Page:Oliver Twist (1838) vol. 1.djvu/259

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OLIVER TWIST.

one side of his mouth, which appeared to be the result of some recent conflict.

"Keep quiet, you warmint! keep quiet!" said Mr. Sikes, suddenly breaking silence. Whether his meditations were so intense as to be disturbed by the dog's winking, or whether his feelings were so wrought upon by his reflections that they required all the relief derivable from kicking an unofffending animal to allay them, is matter for argument and consideration. Whatever was the cause, the effect was a kick and a curse bestowed upon the dog simultaneously.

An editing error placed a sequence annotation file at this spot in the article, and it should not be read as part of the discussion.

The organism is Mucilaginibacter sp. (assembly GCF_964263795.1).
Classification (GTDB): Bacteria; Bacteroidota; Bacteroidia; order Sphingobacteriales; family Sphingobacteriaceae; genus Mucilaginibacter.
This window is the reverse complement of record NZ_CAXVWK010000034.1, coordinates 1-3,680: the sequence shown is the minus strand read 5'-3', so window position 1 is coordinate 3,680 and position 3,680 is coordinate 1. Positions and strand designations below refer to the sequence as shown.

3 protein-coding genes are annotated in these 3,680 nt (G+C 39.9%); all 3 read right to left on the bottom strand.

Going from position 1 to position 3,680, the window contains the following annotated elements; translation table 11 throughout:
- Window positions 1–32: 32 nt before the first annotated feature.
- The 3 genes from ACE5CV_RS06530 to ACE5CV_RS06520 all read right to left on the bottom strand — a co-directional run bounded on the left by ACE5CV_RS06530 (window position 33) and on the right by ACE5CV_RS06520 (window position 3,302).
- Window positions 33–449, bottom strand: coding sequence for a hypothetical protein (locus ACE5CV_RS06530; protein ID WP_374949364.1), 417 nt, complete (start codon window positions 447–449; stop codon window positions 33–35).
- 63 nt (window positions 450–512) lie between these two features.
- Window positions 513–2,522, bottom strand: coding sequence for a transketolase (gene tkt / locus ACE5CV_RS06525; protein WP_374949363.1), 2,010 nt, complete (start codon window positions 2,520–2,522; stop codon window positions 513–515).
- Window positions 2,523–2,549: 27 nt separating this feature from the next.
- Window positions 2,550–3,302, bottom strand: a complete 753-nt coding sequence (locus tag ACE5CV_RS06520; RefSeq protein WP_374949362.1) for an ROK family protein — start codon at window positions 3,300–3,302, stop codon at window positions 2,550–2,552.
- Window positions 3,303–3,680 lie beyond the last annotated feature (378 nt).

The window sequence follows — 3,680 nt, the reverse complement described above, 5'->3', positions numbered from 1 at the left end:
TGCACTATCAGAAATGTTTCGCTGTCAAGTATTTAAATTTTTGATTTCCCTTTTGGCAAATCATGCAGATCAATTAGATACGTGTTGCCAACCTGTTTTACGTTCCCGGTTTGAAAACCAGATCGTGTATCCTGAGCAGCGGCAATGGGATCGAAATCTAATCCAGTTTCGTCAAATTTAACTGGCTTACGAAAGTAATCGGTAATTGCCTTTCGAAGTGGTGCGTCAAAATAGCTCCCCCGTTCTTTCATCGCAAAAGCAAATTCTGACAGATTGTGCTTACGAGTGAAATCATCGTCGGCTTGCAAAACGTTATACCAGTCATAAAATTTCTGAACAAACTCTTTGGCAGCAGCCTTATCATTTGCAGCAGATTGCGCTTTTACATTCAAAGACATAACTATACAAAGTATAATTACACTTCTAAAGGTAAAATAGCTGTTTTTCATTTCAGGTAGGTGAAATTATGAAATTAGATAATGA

Dogs are not generally apt to revenge injuries inflicted upon them by their masters; but Mr. Sikess dog, having faults of temper in common with his owner, and labouring perhaps, at this moment, under a powerful sense of injury, made no more ado but at once fixed his teeth in one of the half-boots, and, having given it a good hearty shake, retired, growling, under a form; thereby just escaping the pewter measure which Mr. Sikes levelled at his head.

"You would, would you?" said Sikes, seiz-